We never know when life is going to change in an instant. Kyle Stefanski is one of five children who grew up with a big happy family in Cleveland, Ohio. Kyle’s mom Rhonda was diagnosed with pancreatic cancer in 2014 and passed away eight short weeks later. Their family was devastated but knew that their mom, Rhonda would want them to do something positive for others. The result and legacy is a nonprofit called, Rhonda’s Kiss. a nonprofit organization that supports cancer patients with the non-medical expenses that come with cancer.

Families experience loss all the time but not all families take their grief and turn it into something positive for others. I am excited to share the story behind Rhonda’s Kiss and more than that, the beautiful legacy that this mother has left her children and all those they serve through their incredible organization. Join me for an inspiring conversation with Rhonda’s son, Kyle Stefanski about his and his family’s work in creating this beautiful legacy in honor of their mom.

Here are a few highlights from our conversation:

(Photo by Vivien Killilea/Getty Images for Rhonda’s Kiss)

Charity Matters: Tell us a little about what Rhonda’s Kiss does?

Kyle Stefanski: Rhonda’s Kiss raises money for the non-medical expenses tied to cancer.  It’s covering expenses like keeping your lights on, food in your fridge, wigs, childcare, rent, mortgage, and rides to and from the hospital. You see a lot of cancer patients either not going to the hospital because they can’t afford the ride, or stuck at the hospital for hours after their meeting with their doctor.  It’s just all these hidden costs that people don’t even think about because they’re just focused on cancer. 

Charity Matters: What was the moment you all knew you needed to act and start  Rhonda’s Kiss?

Kyle Stefanski: So I think it really came about when the family came together maybe a month or two after my mom passed. We were trying to figure out what happened and trying to say that we needed to turn this into something. So we sat down and said there’s so much money going into cancer. Why not put some money into something that we can actually tangibly feel is affecting people? Once funds are donated, the money goes to that partner hospital, and the social workers immediately start executing grants right away to help these cancer patients.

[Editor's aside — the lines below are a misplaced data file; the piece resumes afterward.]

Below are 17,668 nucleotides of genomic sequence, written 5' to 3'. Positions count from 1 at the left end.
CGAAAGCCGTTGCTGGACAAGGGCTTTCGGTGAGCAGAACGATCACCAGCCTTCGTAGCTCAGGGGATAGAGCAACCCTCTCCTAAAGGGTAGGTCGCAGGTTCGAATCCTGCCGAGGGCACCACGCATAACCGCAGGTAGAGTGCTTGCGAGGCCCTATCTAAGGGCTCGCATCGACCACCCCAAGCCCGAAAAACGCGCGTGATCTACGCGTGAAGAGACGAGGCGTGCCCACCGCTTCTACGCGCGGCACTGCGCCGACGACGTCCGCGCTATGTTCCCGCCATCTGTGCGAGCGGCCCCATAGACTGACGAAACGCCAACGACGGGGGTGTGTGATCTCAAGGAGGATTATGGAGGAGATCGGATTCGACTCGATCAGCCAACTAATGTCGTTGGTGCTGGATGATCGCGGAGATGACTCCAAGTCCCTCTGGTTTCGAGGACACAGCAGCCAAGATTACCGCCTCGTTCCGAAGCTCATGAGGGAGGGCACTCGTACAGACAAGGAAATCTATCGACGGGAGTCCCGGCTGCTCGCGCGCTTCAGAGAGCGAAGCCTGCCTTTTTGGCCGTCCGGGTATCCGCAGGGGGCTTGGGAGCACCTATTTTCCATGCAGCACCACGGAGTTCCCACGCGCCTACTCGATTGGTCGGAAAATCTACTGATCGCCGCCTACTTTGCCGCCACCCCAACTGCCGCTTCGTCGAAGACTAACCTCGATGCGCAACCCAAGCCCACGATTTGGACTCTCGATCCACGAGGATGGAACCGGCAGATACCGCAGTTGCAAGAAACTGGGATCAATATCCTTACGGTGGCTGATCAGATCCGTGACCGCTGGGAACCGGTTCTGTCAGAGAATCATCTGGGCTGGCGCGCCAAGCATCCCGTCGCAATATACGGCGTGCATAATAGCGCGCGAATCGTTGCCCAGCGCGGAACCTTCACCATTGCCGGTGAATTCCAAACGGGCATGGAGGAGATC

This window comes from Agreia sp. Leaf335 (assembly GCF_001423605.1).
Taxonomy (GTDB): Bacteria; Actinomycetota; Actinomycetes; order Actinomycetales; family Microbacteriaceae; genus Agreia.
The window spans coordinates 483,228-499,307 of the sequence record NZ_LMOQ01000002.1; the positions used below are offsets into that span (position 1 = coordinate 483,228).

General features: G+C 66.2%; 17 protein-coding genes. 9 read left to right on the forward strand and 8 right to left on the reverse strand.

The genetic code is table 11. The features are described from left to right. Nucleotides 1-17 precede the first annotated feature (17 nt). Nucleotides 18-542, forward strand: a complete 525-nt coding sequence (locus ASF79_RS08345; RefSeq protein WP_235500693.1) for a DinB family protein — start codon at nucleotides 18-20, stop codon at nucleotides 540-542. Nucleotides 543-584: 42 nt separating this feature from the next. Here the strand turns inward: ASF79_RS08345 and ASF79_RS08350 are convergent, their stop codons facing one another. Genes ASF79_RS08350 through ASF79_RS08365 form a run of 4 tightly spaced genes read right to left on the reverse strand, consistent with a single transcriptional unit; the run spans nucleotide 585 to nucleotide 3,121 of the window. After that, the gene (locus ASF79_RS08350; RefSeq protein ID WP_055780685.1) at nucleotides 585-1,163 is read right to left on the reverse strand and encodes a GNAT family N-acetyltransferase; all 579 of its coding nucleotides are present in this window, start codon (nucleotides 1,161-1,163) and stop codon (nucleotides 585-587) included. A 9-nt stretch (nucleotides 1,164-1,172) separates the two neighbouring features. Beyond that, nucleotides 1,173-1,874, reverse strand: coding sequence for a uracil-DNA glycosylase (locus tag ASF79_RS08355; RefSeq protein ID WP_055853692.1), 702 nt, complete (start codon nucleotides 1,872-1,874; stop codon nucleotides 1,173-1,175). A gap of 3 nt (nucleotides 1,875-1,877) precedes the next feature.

Charity Matters: This is hard work, running a nonprofit, what fuels you when the days are long and the work is hard?

Kyle Stefanski: How do I keep going? That hospital floor, where my mom passed, at the Cleveland Clinic, has stuck with me so, so deeply, I will never forget that feeling. When I walked away from her after she had taken her last breath, and I  just walked by myself through the hallway. I just felt the energies of each room and wanted to remember every piece of it.  So that’s a huge piece for me to always, always, always remember. 

You don’t have to have it emotionally bring you down, but it will never leave. And so I go to bed, it’s a thought of mine. When I wake up in the morning, it’s the first thought of mine. That is something that I live with, and everything else circles around that.

Charity Matters: Tell us what success you have had?

Kyle Stefanski: In only five years we’ve been able to donate over $1.5 million through all of our partner hospitals.  The Cleveland Clinic, Cedar Sinai, and the City of Hope, Cleveland Clinic Florida, and we are coming to New York City this spring. When we started the Cleveland Clinic had only three social workers in their cancer department working with patients. Just three workers. Since we’ve started this program that has grown to 28 social workers and that is just one of our hospitals.

Charity Matters: How has this journey changed you?

Kyle Stefanski: Well, this process has taken me on such a spiritual path as well. A lot of it has been opening my eyes because we live in this very capitalistic society. And that’s a big reason why we don’t see the people in front of us and we don’t connect.  There is no human condition to really feel because we’re moving so fast and worried about ourselves. And so when you feel that gratitude, our spiritual side of how we’re supposed to be there for others. You realize we’re all in this together.



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